Regan Zane Named Inaugural David G. and Diann L. Sant Endowed Professor
News Release–LOGAN, UTAH, Aug. 28, 2018 – A new professorship in Utah State University’s College of Engineering honors longtime supporters David G. and Diann L. Sant and empowers a new generation of the most qualified engineering faculty.
College of Engineering Dean Jagath Kaluarachchi announced Tuesday that Regan Zane will be the first faculty named to the prestigious new professorship. Zane is a professor of electrical and computer engineering and founder and director of the Center for Sustainable Electrified Transportation, known as SELECT. He brings 20 years of experience in industry and academia with international recognition as a leading expert in power electronics. Kaluarachchi said Zane’s innovative drive and commitment to student success makes him an ideal beneficiary of the professorship.
“Regan Zane is leading the conversation about sustainable electrified transportation,” said Kaluarachchi. “In a short time, he established one of the most active and visible research centers at the university and secured millions in research funding. He’s making inroads with top industry and government agencies and providing a world-class learning and training experience for our students.”
Zane developed and serves as director for three new USU laboratories: the Power Electronics Lab, the Electric Vehicle and Roadway Research Facility and Test Track, and the Battery Limits and Survivability Testing Lab. Zane’s SELECT research center has grown to 25 members, including Fortune 500 companies, government and non-profit organizations. Industry partners say SELECT is playing a lead role in the emergence of electrified transportation technology.
“Regan Zane has brought the USU SELECT consortium and power electronics research lab into the complete ecosystem,” said Jae Seung Lee of Toyota Research Institute of North America. “His enthusiasm, depth of knowledge and strong leadership always leads to constructive outcomes and effective relationship with industry partners.”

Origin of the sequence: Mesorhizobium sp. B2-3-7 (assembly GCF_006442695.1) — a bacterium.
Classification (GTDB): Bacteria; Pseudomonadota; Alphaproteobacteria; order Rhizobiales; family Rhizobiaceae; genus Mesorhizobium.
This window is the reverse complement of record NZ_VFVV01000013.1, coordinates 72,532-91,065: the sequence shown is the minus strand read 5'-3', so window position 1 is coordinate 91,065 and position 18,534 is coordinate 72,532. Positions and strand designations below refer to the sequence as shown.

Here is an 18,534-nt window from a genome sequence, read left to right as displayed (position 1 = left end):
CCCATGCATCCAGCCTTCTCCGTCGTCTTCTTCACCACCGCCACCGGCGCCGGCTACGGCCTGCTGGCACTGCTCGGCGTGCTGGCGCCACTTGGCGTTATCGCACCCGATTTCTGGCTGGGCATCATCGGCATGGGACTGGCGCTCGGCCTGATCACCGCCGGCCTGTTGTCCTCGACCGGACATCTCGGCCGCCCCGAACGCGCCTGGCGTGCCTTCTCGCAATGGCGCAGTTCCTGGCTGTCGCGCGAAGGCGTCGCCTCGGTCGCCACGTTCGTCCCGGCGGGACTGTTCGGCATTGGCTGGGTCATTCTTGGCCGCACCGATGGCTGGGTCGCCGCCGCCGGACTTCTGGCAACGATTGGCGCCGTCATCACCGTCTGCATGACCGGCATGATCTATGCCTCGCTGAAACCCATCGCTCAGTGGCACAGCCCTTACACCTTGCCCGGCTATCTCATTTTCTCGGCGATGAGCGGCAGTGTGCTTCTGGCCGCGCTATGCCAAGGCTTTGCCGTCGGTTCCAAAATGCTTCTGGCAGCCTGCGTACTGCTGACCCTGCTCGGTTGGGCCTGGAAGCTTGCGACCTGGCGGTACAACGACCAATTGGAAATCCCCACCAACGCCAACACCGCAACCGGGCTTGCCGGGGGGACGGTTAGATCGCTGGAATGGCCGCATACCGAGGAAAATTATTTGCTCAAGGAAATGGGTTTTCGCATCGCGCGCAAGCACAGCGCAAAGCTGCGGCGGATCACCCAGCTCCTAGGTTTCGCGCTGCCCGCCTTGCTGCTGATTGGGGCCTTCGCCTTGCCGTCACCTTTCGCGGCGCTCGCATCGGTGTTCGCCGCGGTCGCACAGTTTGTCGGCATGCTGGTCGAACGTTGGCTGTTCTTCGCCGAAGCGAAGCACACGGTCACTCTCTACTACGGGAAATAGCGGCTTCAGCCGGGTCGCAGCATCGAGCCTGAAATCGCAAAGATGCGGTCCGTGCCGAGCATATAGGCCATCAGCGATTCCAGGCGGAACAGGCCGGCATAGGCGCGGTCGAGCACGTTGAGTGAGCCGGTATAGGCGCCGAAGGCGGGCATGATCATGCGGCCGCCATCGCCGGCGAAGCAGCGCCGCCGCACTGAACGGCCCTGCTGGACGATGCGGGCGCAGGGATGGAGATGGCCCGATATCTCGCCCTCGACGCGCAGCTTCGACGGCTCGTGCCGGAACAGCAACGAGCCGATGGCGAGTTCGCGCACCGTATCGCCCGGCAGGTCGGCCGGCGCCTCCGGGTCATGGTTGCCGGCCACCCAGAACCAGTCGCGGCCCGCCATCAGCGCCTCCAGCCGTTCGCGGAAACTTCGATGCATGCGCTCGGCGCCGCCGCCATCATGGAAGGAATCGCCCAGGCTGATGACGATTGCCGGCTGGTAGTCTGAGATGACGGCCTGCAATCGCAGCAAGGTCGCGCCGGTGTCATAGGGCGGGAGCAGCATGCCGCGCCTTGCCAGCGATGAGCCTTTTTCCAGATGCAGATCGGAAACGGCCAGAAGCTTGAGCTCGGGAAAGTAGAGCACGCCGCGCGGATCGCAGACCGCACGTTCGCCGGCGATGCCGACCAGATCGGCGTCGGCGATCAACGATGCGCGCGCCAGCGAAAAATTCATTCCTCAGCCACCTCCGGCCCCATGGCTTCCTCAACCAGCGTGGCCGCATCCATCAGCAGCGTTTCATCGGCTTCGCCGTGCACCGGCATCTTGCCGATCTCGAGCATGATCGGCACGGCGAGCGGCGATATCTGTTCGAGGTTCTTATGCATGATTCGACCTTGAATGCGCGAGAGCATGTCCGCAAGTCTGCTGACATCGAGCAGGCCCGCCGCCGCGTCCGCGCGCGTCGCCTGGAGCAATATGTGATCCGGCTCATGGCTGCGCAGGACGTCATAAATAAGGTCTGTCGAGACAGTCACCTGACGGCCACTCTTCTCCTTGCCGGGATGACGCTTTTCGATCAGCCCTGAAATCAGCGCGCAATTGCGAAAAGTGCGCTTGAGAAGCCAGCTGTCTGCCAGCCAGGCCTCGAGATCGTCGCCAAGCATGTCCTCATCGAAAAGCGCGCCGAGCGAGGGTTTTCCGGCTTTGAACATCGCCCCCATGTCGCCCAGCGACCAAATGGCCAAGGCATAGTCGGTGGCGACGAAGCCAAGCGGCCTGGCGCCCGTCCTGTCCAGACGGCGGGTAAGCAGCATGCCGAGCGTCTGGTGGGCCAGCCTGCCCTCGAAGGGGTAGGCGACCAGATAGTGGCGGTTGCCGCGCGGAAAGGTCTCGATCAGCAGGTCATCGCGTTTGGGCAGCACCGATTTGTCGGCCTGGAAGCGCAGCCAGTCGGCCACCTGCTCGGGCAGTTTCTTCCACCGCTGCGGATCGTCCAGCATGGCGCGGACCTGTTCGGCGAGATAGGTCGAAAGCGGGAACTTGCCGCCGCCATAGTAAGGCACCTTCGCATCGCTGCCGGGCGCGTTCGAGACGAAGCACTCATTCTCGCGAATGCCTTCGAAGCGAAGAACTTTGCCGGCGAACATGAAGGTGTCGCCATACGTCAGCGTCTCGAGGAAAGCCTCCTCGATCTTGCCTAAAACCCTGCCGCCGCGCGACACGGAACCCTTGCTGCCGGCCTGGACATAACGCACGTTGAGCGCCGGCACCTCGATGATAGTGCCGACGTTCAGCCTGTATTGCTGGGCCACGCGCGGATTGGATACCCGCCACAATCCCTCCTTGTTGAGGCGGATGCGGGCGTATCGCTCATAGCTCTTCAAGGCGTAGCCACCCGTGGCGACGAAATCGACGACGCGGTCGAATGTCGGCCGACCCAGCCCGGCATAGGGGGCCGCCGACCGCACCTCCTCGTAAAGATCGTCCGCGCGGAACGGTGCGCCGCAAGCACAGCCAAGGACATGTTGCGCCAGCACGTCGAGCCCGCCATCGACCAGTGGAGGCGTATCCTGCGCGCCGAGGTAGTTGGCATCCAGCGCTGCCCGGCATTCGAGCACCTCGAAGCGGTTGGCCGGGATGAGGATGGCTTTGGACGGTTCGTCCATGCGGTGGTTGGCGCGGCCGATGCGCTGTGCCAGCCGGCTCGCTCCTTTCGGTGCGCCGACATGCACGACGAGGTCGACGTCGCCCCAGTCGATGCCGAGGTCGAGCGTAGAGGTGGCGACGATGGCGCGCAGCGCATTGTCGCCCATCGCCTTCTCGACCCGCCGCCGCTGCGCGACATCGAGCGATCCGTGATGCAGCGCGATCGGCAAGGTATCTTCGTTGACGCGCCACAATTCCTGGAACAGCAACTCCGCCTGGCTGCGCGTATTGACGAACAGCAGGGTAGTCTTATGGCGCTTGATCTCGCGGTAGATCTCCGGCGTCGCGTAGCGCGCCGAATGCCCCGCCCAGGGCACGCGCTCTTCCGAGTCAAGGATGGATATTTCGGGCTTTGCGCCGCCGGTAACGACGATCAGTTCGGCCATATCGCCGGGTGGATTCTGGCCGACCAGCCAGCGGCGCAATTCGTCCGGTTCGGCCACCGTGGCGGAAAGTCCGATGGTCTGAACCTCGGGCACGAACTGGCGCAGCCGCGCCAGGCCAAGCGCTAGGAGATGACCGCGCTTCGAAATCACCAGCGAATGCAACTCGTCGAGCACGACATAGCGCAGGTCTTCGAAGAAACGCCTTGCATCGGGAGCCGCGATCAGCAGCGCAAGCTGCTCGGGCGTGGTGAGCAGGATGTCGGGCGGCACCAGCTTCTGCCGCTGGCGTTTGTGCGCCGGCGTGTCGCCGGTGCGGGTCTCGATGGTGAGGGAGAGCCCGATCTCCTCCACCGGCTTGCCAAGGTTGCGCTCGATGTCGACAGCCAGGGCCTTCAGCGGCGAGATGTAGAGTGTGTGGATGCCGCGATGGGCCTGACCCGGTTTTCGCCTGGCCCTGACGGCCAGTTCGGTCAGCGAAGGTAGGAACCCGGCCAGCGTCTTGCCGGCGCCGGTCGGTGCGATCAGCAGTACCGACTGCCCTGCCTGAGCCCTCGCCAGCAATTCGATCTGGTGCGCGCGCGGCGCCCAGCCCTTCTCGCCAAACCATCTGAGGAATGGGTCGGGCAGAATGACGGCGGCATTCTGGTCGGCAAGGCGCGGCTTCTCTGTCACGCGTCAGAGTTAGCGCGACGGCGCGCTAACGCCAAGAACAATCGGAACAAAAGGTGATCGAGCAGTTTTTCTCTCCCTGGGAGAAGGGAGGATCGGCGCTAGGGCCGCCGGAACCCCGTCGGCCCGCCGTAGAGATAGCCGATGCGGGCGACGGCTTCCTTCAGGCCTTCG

Zane holds 16 patents and has 11 more in development. He has personally mentored 25 undergraduate research students and graduated 14 Ph.D. students who are now leaders in industry, national labs and universities. Since joining USU in 2012, Zane has secured $13 million in funding for research and new facilities. In 2014 he broke ground on USU’s Electric Vehicle and Roadway Research Facility and Test Track. The facility is the first of its kind in the U.S. It features a 4,800-square-foot high-bay research building and an electrified oval test track designed to demonstrate in-motion wireless charging for electric vehicles.
Despite his ongoing success and demanding workload, Zane says he remains committed to the success of his students.
“It’s an exciting time in our program, especially for students” he said. “We’ve created a culture of innovation and collaboration where students are motivated by the success of their peers. They’re catching the vision of how their work will advance technology and improve society. Virtually every project we’ve pursued has given students industry exposure and the opportunity to file a patent. The Sant Endowed Professorship will help us achieve new goals and go after new opportunities.”
The professorship is named for USU benefactors David and Diann Sant. David Sant, a USU alumnus (’62, ’64) and veteran electrical engineer, died in 2008 after battling cancer. He is survived by his wife, Diann, who has continued her family’s generous legacy. Since 2008, the Sant family has donated more than $8 million to USU. They provided major funding for the construction of the Sant Engineering Innovation Building and established endowments that provide perpetual funding for three separate undergraduate student scholarships. The Sant Endowed Professorship will enable new research efforts and student opportunities under Zane’s leadership.